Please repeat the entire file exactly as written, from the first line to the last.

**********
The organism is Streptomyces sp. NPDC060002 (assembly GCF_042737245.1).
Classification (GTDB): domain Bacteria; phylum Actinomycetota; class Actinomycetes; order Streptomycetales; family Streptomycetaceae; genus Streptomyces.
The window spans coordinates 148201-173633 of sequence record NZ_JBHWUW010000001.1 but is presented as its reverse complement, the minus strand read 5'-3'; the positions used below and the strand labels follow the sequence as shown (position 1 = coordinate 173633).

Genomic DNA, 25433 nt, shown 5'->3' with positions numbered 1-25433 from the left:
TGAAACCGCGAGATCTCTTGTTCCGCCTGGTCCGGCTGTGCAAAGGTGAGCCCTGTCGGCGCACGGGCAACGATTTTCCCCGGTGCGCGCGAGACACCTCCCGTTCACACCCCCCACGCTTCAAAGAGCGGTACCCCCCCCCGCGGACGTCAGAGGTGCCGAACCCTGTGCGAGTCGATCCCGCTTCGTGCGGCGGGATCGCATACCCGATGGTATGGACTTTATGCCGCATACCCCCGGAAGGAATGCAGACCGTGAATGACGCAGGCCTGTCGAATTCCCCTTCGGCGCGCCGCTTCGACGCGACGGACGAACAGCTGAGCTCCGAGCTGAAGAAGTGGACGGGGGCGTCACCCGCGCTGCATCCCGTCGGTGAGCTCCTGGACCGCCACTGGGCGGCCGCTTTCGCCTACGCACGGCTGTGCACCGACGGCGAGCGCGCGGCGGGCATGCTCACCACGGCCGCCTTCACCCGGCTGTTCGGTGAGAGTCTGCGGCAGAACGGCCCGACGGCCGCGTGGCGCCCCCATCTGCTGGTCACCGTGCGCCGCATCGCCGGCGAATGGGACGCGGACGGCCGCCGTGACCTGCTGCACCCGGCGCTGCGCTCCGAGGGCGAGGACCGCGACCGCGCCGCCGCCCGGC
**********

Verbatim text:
The organism is Streptomyces sp. NPDC060002 (assembly GCF_042737245.1).
Classification (GTDB): domain Bacteria; phylum Actinomycetota; class Actinomycetes; order Streptomycetales; family Streptomycetaceae; genus Streptomyces.
The window spans coordinates 148201-173633 of sequence record NZ_JBHWUW010000001.1 but is presented as its reverse complement, the minus strand read 5'-3'; the positions used below and the strand labels follow the sequence as shown (position 1 = coordinate 173633).

Genomic DNA, 25433 nt, shown 5'->3' with positions numbered 1-25433 from the left:
TGAAACCGCGAGATCTCTTGTTCCGCCTGGTCCGGCTGTGCAAAGGTGAGCCCTGTCGGCGCACGGGCAACGATTTTCCCCGGTGCGCGCGAGACACCTCCCGTTCACACCCCCCACGCTTCAAAGAGCGGTACCCCCCCCCGCGGACGTCAGAGGTGCCGAACCCTGTGCGAGTCGATCCCGCTTCGTGCGGCGGGATCGCATACCCGATGGTATGGACTTTATGCCGCATACCCCCGGAAGGAATGCAGACCGTGAATGACGCAGGCCTGTCGAATTCCCCTTCGGCGCGCCGCTTCGACGCGACGGACGAACAGCTGAGCTCCGAGCTGAAGAAGTGGACGGGGGCGTCACCCGCGCTGCATCCCGTCGGTGAGCTCCTGGACCGCCACTGGGCGGCCGCTTTCGCCTACGCACGGCTGTGCACCGACGGCGAGCGCGCGGCGGGCATGCTCACCACGGCCGCCTTCACCCGGCTGTTCGGTGAGAGTCTGCGGCAGAACGGCCCGACGGCCGCGTGGCGCCCCCATCTGCTGGTCACCGTGCGCCGCATCGCCGGCGAATGGGACGCGGACGGCCGCCGTGACCTGCTGCACCCGGCGCTGCGCTCCGAGGGCGAGGACCGCGACCGCGCCGCCGCCCGGC